A full and varied career has seen Phil move through various senior product/project and marketing positions with companies as diverse as Centrica plc, One.Tel and VarTec Telecom, Phil has been described as “an old head who has been around the block more than once” who “continues to be a powerhouse of ideas in all areas in which he provides his considerable experience to” - which probably means he should have been pensioned long ago.

Comments (0)

Share your thoughts on this story.

Add your comment
You must be signed in to add a comment. Sign-in | Register

In accordance with our Comment Policy, we encourage comments that are on topic, relevant and to-the-point. We will remove comments that include profanity, personal attacks, racial slurs, threats of violence, or other inappropriate material that violates our Terms and Conditions, and will block users who make repeated violations. We ask all readers to expect diversity of opinion and to treat one another with dignity and respect.


@ThingsExpo Stories
17th Cloud Expo, taking place Nov 3-5, 2015, at the Santa Clara Convention Center in Santa Clara, CA, will feature technical sessions from a rock star conference faculty and the leading industry players in the world. Cloud computing is now being embraced by a majority of enterprises of all sizes. Yesterday's debate about public vs. private has transformed into the reality of hybrid cloud: a recent survey shows that 74% of enterprises have a hybrid cloud strategy. Meanwhile, 94% of enterprises are using some form of XaaS – software, platform, and infrastructure as a service.
The recent trends like cloud computing, social, mobile and Internet of Things are forcing enterprises to modernize in order to compete in the competitive globalized markets. However, enterprises are approaching newer technologies with a more silo-ed way, gaining only sub optimal benefits. The Modern Enterprise model is presented as a newer way to think of enterprise IT, which takes a more holistic approach to embracing modern technologies.
The true value of the Internet of Things (IoT) lies not just in the data, but through the services that protect the data, perform the analysis and present findings in a usable way. With many IoT elements rooted in traditional IT components, Big Data and IoT isn’t just a play for enterprise. In fact, the IoT presents SMBs with the prospect of launching entirely new activities and exploring innovative areas. CompTIA research identifies several areas where IoT is expected to have the greatest impact.
There's no doubt that the Internet of Things is driving the next wave of innovation. Google has spent billions over the past few months vacuuming up companies that specialize in smart appliances and machine learning. Already, Philips light bulbs, Audi automobiles, and Samsung washers and dryers can communicate with and be controlled from mobile devices. To take advantage of the opportunities the Internet of Things brings to your business, you'll want to start preparing now.
P2P RTC will impact the landscape of communications, shifting from traditional telephony style communications models to OTT (Over-The-Top) cloud assisted & PaaS (Platform as a Service) communication services. The P2P shift will impact many areas of our lives, from mobile communication, human interactive web services, RTC and telephony infrastructure, user federation, security and privacy implications, business costs, and scalability. In his session at @ThingsExpo, Robin Raymond, Chief Architect at Hookflash, will walk through the shifting landscape of traditional telephone and voice services ...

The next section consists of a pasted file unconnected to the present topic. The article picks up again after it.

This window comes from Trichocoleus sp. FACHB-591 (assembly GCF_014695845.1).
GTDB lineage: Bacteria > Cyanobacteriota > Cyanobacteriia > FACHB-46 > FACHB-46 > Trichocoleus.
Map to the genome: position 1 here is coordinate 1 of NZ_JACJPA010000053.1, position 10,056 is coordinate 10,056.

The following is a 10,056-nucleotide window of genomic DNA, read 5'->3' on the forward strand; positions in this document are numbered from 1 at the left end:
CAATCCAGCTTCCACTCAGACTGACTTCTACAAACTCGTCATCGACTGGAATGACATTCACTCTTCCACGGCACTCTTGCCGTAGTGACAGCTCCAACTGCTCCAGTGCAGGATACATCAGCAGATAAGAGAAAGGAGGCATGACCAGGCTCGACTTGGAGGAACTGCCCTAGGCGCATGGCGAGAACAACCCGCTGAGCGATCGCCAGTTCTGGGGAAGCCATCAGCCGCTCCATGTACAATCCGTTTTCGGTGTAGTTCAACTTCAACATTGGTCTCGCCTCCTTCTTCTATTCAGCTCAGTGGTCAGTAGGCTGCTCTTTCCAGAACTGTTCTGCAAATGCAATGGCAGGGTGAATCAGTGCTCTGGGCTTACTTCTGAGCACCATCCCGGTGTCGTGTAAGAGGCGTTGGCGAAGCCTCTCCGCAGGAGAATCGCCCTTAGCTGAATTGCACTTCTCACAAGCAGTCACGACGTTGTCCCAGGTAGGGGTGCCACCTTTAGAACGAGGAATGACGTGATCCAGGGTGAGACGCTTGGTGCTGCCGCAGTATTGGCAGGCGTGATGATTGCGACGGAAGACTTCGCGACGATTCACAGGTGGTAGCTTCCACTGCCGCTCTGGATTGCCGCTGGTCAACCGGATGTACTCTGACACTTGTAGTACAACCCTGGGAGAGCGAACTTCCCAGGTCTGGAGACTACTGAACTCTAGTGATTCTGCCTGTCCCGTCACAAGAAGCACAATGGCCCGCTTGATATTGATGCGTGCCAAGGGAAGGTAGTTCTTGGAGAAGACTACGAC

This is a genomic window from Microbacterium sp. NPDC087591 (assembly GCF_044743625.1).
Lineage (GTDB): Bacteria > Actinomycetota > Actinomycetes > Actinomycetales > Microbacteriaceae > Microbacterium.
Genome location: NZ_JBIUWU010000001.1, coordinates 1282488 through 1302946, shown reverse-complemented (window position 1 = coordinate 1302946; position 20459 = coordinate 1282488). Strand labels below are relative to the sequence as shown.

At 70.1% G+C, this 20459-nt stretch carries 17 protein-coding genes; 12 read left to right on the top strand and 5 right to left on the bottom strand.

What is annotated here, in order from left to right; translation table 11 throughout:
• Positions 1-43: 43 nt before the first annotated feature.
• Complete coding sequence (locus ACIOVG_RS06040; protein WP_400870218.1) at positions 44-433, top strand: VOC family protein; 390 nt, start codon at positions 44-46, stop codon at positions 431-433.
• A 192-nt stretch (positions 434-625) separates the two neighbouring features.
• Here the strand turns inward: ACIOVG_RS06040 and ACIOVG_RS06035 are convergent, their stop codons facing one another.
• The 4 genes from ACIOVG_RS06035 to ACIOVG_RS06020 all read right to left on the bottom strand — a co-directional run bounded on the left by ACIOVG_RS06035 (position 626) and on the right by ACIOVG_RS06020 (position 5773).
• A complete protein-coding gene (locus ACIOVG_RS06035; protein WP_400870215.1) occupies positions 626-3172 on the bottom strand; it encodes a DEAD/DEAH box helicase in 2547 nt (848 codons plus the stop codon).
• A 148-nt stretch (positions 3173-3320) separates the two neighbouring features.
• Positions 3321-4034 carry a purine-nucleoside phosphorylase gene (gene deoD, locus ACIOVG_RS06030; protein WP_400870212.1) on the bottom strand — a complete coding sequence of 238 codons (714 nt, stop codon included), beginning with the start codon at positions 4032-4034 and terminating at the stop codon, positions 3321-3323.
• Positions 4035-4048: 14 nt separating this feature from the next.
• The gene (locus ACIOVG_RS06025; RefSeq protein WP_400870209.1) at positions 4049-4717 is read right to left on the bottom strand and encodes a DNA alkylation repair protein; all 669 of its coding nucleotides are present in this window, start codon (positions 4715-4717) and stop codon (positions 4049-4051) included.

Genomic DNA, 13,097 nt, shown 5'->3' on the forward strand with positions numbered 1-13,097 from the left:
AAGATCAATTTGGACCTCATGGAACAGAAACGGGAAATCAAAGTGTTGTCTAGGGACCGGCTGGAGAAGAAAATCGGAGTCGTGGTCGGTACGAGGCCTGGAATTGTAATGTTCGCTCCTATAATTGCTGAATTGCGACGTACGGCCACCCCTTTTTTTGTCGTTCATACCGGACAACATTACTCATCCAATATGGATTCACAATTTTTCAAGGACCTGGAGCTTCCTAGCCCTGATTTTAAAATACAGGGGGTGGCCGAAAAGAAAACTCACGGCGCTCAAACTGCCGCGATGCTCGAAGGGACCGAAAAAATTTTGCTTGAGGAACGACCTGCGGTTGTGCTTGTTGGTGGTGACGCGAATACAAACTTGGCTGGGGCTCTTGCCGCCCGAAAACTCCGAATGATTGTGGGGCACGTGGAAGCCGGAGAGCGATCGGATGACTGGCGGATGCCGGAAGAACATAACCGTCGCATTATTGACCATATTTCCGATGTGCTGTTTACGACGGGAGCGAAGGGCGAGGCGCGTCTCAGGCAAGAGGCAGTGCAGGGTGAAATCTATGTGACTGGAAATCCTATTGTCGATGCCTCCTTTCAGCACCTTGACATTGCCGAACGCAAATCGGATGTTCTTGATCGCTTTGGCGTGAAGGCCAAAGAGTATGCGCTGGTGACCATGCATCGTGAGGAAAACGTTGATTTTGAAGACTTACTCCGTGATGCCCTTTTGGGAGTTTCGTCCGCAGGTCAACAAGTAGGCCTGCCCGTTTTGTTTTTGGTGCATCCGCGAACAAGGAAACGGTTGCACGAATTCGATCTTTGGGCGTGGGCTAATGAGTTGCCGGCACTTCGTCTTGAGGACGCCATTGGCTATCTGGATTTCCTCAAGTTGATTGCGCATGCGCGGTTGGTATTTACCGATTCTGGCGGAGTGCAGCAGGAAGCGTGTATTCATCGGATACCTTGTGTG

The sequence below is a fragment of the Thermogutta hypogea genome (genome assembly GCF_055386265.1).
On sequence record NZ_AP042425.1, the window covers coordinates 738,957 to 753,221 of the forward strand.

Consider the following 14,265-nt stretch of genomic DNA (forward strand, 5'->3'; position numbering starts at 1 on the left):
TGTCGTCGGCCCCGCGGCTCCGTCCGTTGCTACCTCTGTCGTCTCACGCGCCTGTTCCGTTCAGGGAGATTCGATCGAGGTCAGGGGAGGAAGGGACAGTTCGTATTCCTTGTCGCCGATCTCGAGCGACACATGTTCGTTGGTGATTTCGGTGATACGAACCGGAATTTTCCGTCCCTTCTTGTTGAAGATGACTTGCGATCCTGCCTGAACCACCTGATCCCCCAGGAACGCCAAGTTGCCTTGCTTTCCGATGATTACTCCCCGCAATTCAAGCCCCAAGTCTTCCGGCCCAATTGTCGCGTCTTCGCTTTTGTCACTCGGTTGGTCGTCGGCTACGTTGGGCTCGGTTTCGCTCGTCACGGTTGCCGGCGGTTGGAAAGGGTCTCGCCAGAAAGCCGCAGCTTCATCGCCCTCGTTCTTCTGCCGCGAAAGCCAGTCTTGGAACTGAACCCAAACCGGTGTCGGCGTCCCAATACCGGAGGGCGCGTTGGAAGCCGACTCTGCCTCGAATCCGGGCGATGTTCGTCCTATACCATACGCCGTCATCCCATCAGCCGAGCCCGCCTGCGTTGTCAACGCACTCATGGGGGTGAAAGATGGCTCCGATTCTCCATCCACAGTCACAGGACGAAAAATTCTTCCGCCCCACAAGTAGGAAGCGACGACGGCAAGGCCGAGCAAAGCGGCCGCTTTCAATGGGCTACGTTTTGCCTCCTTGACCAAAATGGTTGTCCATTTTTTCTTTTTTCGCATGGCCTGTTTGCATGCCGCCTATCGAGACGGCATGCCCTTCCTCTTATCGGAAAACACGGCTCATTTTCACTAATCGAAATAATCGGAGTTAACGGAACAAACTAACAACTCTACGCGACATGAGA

Explosive growth in connected devices. Enormous amounts of data for collection and analysis. Critical use of data for split-second decision making and actionable information. All three are factors in making the Internet of Things a reality. Yet, any one factor would have an IT organization pondering its infrastructure strategy. How should your organization enhance its IT framework to enable an Internet of Things implementation? In his session at Internet of @ThingsExpo, James Kirkland, Chief Architect for the Internet of Things and Intelligent Systems at Red Hat, described how to revolutioniz...
The world is at a tipping point where the technology, the device and global adoption are converging to such a point that we will see an explosion of a world where smartphone devices not only allow us to talk to each other, but allow for communication between everything – serving as a central hub from which we control our world – MediaTek is at the heart of both driving this and allowing the markets to drive this reality forward themselves. The next wave of consumer gadgets is here – smart, connected, and small. If your ambitions are big, so are ours. In his session at @ThingsExpo, Jack Hu, D...
The security devil is always in the details of the attack: the ones you've endured, the ones you prepare yourself to fend off, and the ones that, you fear, will catch you completely unaware and defenseless. The Internet of Things (IoT) is nothing if not an endless proliferation of details. It's the vision of a world in which continuous Internet connectivity and addressability is embedded into a growing range of human artifacts, into the natural world, and even into our smartphones, appliances, and physical persons. In the IoT vision, every new "thing" - sensor, actuator, data source, data con...
All major researchers estimate there will be tens of billions devices - computers, smartphones, tablets, and sensors - connected to the Internet by 2020. This number will continue to grow at a rapid pace for the next several decades. With major technology companies and startups seriously embracing IoT strategies, now is the perfect time to attend @ThingsExpo, June 9-11, 2015, at the Javits Center in New York City. Learn what is going on, contribute to the discussions, and ensure that your enterprise is as "IoT-Ready" as it can be